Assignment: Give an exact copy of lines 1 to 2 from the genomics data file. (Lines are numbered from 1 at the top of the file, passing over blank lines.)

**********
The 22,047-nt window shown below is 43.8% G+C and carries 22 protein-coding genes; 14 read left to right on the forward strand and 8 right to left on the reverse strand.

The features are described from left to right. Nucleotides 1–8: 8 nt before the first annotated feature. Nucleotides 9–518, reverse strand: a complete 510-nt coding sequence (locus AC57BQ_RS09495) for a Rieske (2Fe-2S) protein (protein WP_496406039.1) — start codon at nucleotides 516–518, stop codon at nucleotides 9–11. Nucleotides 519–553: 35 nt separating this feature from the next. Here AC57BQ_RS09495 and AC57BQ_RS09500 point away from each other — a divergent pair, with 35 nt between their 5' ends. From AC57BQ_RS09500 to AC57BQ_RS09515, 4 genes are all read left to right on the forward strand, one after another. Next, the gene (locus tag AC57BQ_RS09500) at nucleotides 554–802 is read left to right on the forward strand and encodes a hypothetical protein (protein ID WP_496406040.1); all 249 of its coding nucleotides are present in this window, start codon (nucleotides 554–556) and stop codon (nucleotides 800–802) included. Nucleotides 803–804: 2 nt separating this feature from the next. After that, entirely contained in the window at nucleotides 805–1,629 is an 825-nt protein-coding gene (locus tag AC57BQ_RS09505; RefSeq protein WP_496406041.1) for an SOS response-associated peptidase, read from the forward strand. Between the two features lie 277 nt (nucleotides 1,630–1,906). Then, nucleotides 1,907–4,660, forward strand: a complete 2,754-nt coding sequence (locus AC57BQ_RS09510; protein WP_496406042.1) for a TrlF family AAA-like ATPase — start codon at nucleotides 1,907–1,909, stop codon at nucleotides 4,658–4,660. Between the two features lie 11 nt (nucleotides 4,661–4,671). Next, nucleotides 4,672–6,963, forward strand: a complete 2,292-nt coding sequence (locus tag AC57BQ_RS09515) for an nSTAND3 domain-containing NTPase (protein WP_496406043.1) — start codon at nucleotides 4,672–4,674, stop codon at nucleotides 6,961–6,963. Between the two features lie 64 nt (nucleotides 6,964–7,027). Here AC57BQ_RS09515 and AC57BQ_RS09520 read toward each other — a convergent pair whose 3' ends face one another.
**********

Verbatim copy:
The 22,047-nt window shown below is 43.8% G+C and carries 22 protein-coding genes; 14 read left to right on the forward strand and 8 right to left on the reverse strand.

The features are described from left to right. Nucleotides 1–8: 8 nt before the first annotated feature. Nucleotides 9–518, reverse strand: a complete 510-nt coding sequence (locus AC57BQ_RS09495) for a Rieske (2Fe-2S) protein (protein WP_496406039.1) — start codon at nucleotides 516–518, stop codon at nucleotides 9–11. Nucleotides 519–553: 35 nt separating this feature from the next. Here AC57BQ_RS09495 and AC57BQ_RS09500 point away from each other — a divergent pair, with 35 nt between their 5' ends. From AC57BQ_RS09500 to AC57BQ_RS09515, 4 genes are all read left to right on the forward strand, one after another. Next, the gene (locus tag AC57BQ_RS09500) at nucleotides 554–802 is read left to right on the forward strand and encodes a hypothetical protein (protein ID WP_496406040.1); all 249 of its coding nucleotides are present in this window, start codon (nucleotides 554–556) and stop codon (nucleotides 800–802) included. Nucleotides 803–804: 2 nt separating this feature from the next. After that, entirely contained in the window at nucleotides 805–1,629 is an 825-nt protein-coding gene (locus tag AC57BQ_RS09505; RefSeq protein WP_496406041.1) for an SOS response-associated peptidase, read from the forward strand. Between the two features lie 277 nt (nucleotides 1,630–1,906). Then, nucleotides 1,907–4,660, forward strand: a complete 2,754-nt coding sequence (locus AC57BQ_RS09510; protein WP_496406042.1) for a TrlF family AAA-like ATPase — start codon at nucleotides 1,907–1,909, stop codon at nucleotides 4,658–4,660. Between the two features lie 11 nt (nucleotides 4,661–4,671). Next, nucleotides 4,672–6,963, forward strand: a complete 2,292-nt coding sequence (locus tag AC57BQ_RS09515) for an nSTAND3 domain-containing NTPase (protein WP_496406043.1) — start codon at nucleotides 4,672–4,674, stop codon at nucleotides 6,961–6,963. Between the two features lie 64 nt (nucleotides 6,964–7,027). Here AC57BQ_RS09515 and AC57BQ_RS09520 read toward each other — a convergent pair whose 3' ends face one another.